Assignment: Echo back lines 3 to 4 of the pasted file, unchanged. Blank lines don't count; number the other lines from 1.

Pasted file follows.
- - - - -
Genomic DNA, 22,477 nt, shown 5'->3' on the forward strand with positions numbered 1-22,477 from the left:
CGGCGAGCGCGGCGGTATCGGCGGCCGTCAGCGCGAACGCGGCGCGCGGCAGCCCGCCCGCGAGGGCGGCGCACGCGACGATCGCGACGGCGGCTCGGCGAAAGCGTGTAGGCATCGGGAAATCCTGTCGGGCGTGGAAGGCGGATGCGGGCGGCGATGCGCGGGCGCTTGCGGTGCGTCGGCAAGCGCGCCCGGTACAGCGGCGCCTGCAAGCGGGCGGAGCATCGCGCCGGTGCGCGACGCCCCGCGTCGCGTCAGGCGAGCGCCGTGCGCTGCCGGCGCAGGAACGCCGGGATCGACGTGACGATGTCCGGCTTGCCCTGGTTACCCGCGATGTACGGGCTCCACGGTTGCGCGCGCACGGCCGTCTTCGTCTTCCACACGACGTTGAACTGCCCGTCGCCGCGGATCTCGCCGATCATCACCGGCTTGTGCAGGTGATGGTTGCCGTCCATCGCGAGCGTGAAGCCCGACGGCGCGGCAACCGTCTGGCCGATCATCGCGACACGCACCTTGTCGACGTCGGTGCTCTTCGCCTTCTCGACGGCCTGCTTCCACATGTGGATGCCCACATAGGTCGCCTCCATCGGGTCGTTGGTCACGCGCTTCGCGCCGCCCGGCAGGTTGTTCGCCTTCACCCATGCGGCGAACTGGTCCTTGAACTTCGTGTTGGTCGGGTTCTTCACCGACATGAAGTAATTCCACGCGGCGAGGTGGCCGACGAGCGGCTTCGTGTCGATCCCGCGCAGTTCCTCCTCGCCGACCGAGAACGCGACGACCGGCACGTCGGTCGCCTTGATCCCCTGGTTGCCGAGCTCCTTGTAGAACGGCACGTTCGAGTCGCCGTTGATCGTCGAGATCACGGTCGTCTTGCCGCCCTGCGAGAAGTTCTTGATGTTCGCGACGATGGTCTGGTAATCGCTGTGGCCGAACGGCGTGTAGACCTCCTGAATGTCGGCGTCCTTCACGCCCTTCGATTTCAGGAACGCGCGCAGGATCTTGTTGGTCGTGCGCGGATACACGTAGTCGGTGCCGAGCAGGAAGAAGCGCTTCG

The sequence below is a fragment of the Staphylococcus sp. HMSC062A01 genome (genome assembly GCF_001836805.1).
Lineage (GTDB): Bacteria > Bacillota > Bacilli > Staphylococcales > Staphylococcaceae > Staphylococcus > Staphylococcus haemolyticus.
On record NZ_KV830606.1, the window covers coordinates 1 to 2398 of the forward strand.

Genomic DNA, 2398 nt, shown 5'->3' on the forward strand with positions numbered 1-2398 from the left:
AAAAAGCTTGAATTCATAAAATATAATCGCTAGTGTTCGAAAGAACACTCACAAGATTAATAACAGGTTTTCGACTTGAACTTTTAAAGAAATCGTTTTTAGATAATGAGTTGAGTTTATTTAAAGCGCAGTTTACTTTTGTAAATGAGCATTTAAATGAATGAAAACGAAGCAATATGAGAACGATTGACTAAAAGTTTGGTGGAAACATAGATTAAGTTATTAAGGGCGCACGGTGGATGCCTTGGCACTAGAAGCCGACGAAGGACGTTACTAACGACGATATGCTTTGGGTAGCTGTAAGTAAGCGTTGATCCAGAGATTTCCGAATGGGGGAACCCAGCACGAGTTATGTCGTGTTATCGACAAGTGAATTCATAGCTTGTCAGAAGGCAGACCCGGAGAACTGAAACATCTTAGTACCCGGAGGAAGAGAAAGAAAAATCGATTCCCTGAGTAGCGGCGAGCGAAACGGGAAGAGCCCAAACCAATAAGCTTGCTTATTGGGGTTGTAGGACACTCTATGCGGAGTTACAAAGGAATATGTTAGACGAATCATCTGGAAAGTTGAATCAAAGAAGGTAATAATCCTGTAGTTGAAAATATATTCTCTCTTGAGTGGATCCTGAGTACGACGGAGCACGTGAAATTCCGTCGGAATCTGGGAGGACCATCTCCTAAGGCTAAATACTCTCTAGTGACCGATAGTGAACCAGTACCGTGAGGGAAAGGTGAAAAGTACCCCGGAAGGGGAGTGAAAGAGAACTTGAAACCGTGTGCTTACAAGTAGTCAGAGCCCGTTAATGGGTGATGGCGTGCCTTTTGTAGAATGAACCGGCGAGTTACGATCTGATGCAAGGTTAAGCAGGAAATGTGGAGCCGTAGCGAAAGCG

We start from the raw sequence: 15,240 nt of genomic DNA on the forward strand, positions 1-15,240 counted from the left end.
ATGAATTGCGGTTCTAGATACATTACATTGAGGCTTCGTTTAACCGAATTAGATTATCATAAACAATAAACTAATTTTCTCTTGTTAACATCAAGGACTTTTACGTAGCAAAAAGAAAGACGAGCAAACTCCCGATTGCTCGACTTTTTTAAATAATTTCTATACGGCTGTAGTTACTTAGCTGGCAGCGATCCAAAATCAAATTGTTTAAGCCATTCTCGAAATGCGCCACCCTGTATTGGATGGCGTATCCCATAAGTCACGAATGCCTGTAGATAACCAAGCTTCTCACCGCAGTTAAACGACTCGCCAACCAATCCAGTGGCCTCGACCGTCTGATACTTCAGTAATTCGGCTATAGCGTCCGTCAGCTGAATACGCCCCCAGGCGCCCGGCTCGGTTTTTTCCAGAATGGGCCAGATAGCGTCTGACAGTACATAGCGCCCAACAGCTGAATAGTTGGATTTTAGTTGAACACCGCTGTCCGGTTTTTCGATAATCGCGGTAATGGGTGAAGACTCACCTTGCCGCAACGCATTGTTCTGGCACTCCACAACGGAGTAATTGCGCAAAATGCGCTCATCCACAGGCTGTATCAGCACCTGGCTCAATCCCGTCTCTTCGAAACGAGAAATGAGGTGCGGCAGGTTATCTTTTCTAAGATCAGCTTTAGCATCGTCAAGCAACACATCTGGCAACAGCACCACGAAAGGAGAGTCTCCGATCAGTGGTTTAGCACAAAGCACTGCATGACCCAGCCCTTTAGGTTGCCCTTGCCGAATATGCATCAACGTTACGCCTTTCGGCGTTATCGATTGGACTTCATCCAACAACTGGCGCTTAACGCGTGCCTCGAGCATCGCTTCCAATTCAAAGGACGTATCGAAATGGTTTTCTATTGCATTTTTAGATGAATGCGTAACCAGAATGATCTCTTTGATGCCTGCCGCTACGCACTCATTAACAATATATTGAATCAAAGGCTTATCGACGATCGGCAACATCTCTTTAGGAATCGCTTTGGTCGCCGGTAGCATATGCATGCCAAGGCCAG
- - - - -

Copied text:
The sequence below is a fragment of the Staphylococcus sp. HMSC062A01 genome (genome assembly GCF_001836805.1).
Lineage (GTDB): Bacteria > Bacillota > Bacilli > Staphylococcales > Staphylococcaceae > Staphylococcus > Staphylococcus haemolyticus.